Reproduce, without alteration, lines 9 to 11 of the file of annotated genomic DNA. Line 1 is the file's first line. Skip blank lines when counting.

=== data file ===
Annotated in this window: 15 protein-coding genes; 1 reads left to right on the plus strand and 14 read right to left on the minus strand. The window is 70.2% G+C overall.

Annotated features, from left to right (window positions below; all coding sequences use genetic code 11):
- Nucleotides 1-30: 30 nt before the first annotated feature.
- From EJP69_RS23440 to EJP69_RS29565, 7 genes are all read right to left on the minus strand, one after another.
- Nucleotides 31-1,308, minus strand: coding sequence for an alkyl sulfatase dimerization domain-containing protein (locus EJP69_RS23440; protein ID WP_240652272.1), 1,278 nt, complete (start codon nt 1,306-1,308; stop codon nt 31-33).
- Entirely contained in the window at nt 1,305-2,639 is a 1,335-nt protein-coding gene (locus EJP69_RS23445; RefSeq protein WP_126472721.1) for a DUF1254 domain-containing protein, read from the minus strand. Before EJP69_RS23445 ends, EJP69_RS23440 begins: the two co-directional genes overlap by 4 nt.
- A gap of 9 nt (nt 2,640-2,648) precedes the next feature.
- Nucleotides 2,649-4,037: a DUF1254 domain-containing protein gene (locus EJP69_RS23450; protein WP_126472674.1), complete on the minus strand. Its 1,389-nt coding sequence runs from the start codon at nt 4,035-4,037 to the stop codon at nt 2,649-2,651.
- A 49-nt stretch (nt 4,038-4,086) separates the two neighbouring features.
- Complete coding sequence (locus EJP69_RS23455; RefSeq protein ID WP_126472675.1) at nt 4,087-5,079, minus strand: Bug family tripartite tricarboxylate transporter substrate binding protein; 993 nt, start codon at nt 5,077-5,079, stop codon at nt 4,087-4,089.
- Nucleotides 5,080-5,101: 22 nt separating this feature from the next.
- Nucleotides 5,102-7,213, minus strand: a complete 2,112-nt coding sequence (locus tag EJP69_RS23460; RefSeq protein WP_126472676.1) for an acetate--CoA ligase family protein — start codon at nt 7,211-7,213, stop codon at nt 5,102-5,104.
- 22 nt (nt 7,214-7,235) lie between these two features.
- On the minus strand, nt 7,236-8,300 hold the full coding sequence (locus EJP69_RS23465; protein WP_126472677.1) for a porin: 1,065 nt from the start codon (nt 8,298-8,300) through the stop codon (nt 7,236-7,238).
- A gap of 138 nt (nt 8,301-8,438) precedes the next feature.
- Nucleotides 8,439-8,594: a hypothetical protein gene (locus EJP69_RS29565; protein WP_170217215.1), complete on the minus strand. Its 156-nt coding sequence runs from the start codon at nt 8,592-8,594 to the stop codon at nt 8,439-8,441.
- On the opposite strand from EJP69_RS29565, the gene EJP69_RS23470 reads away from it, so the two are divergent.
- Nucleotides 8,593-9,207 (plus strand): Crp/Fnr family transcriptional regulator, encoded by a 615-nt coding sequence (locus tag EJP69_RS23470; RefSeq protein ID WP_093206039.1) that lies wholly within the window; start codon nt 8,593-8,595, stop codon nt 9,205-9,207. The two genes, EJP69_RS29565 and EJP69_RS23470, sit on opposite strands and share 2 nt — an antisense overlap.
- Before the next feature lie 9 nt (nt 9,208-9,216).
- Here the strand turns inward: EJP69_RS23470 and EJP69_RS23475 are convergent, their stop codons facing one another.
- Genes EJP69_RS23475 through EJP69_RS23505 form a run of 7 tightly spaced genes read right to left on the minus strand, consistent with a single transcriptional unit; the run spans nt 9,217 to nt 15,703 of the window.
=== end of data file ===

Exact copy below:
- A 49-nt stretch (nt 4,038-4,086) separates the two neighbouring features.
- Complete coding sequence (locus EJP69_RS23455; RefSeq protein ID WP_126472675.1) at nt 4,087-5,079, minus strand: Bug family tripartite tricarboxylate transporter substrate binding protein; 993 nt, start codon at nt 5,077-5,079, stop codon at nt 4,087-4,089.
- Nucleotides 5,080-5,101: 22 nt separating this feature from the next.